Tag Archives

Archive of posts published in the tag: National Review

The Futility of a National Conversation

Our founding was a radical effort to apply principles of democracy and liberty over a large geographic area. Before it had applied largely to city-states. As the country expanded we decry the lack of a national consensus which was never meant to exist, and have lost the value of the potential of 50 laboratories, engaged to find the best solutions.

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Anti-Fragile Democracy

The idea of central control of individual freedom is fraught with contradictions and has become our greatest challenge. The Progressive Era is where this came to a head and majoritarian democracy edged priority over individual and minority rights. This battle between Progressive majoritarianism manifested in an activist president and the Constitutional protection of individual rights defines our current political debate.

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Progressive Rationalizations

Modern progressives may reject the racist roots of the minimum wage, but they still adhere to a central power and distrust of constitutional principles. They fail to account for the progress of the conflicting ideologies such as spontaneous orders and markets. They fail to acknowledge that the constitutional distrust of central authority still has merit.

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Leveraging the Free Minds of the World

America’s success is a combination of constitutional liberty, heterogeneous culture that has a healthy disrespect for authority, solid protection of property rights, a respect for the common man and a classless society, and willingness to risk and fail. There are certainly hundreds of other attributes, but the combination is uniquely American.  Government’s function is to foster and protect the elements of our productive society. 

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The FANGs are Old News

Great moves forward, disruptive ground changing innovations do not happen consistently. They do not adhere to a plan or a budget.  The best we can do is create an environment that does not stifle them,  that attracts the bright and the motivated, but we do not know if they come from great tax policies, cultural collusion, ethnic diversity, great education, or just an environment of free thinkers.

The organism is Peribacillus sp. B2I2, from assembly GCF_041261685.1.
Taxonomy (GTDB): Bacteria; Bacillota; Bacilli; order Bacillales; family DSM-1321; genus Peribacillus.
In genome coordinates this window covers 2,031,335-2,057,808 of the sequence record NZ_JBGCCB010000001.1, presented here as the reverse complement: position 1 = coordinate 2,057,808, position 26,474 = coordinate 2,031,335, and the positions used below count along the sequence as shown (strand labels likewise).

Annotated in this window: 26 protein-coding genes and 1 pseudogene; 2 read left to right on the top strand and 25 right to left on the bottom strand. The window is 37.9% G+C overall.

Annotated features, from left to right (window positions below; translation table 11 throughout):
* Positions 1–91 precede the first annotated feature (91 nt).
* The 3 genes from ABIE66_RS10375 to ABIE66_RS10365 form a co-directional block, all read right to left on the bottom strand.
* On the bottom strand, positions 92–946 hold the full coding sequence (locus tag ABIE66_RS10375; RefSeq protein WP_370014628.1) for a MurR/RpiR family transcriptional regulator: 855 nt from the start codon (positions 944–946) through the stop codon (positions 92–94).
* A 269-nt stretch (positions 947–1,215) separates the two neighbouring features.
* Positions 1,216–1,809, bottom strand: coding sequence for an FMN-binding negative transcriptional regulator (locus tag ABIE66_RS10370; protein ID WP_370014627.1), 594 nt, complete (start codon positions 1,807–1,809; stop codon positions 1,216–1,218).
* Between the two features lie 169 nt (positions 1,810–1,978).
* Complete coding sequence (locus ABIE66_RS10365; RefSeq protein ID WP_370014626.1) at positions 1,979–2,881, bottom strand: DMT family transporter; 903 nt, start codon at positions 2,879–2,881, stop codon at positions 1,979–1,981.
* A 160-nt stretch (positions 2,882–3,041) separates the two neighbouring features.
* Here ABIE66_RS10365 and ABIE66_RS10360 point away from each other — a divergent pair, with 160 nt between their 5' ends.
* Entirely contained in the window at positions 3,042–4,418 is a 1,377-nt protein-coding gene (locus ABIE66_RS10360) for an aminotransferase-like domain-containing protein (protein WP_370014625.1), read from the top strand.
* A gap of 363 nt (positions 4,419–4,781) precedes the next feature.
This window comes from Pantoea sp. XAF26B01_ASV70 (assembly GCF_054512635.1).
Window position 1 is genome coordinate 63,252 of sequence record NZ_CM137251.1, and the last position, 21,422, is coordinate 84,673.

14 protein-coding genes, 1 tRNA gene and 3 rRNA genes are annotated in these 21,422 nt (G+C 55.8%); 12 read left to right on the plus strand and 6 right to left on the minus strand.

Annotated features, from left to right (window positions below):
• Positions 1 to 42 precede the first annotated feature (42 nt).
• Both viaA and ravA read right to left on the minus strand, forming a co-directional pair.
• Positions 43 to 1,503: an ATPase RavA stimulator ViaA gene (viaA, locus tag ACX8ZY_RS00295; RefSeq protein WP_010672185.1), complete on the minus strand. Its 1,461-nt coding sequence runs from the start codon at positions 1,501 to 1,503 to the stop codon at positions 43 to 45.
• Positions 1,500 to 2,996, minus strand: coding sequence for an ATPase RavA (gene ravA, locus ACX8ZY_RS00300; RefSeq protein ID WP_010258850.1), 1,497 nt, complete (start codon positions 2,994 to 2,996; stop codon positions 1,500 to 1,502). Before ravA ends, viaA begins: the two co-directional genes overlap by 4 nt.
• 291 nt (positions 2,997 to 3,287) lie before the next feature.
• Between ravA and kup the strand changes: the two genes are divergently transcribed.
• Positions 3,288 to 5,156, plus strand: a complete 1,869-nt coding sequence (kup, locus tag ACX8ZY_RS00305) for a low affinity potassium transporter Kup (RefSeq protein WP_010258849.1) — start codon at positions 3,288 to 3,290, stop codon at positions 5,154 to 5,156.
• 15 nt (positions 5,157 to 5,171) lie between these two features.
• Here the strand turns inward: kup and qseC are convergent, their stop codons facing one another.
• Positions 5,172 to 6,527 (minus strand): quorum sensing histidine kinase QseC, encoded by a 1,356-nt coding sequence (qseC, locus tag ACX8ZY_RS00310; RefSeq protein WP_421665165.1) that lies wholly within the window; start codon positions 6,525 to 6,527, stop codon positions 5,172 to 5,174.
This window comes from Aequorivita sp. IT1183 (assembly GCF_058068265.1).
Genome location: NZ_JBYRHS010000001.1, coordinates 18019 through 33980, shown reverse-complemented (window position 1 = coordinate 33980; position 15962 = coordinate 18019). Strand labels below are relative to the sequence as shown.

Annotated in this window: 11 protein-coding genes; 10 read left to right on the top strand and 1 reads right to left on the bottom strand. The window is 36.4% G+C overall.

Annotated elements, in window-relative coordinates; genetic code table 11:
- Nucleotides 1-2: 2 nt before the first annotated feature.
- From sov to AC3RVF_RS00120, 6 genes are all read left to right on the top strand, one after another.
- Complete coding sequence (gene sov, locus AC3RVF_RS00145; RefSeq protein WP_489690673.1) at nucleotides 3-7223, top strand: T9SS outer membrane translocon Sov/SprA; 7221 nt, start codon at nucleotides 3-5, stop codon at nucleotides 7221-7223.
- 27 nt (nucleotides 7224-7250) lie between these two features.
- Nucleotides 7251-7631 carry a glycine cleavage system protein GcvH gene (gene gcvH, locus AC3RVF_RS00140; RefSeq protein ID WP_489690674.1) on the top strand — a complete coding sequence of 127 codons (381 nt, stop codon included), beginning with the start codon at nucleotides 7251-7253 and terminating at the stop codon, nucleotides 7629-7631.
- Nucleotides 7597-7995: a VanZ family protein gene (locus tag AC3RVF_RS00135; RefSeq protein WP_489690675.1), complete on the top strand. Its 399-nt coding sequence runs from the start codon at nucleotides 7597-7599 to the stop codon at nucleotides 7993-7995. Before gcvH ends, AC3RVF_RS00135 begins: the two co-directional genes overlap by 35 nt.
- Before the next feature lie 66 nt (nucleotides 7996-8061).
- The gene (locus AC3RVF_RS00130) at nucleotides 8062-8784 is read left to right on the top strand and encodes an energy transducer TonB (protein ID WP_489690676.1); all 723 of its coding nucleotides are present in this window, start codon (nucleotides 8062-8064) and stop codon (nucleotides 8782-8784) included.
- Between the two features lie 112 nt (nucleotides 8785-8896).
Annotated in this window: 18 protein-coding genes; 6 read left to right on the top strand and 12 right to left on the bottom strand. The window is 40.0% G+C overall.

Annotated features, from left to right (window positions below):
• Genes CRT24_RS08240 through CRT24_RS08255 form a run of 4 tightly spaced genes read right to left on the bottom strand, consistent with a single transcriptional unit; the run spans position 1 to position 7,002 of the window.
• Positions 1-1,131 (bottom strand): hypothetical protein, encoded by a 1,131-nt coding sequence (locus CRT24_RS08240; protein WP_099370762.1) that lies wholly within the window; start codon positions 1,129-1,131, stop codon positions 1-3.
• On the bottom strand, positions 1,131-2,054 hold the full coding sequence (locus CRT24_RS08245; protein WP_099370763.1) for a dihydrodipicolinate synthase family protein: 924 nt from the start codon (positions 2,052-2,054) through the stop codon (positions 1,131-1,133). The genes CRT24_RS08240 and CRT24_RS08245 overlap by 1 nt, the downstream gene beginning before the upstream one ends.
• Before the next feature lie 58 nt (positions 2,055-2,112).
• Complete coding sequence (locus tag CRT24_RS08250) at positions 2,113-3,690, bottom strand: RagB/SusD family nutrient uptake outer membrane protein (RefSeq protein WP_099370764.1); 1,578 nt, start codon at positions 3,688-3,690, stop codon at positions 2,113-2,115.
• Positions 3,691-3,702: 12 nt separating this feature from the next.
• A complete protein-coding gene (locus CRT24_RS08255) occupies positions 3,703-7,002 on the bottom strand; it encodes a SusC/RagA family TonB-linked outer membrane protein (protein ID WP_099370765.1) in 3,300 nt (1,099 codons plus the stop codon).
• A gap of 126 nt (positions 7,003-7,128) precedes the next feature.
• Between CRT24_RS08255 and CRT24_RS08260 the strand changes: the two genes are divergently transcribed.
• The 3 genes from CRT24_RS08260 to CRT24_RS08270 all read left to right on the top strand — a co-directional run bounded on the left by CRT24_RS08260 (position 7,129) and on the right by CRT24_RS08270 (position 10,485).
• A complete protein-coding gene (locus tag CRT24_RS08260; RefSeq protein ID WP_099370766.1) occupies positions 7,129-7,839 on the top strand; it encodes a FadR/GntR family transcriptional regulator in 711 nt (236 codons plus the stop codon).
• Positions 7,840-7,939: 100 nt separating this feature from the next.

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Isolating Blue States

It is a money decision.  Trump money-balled the electoral college and targeted just enough to win.  It is a poor investment to invest in races that are so overwhelmingly blue.  The result in the current scenario us that the most populous centers do not get a seat at the table and have little leverage to gain any. Thus the critical loss of the state tax deduction that hurts them disproportionately.  (now they have to argue that their wealthy taxpayers deserve a break.)

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Policy and Attitude

“President Trump’s governance this year has been more conservative than that of George W. Bush or even Reagan. He has slashed the bureaucracy, cutting regulations at a maniacal clip. He has inserted constitutionalist appellate judges at a historic rate. He’s cut taxes. He’s looked to box in Russia in Ukraine while building up our alliances in Saudi Arabia, Egypt, Jordan, and Israel. He’s ended the individual mandate and he’s cut taxes.”

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A Better Solution to Citizens United

“Those who remain concerned about the issue of money in politics may be focused on the wrong tool.  What disturbs the proper representation is not money as much as restrictive ballot access laws.  Super pacs control the money but still lack the access and thus must use the parties as their vehicles.”

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The Irony of American Leadership

From Victor Davis Hanson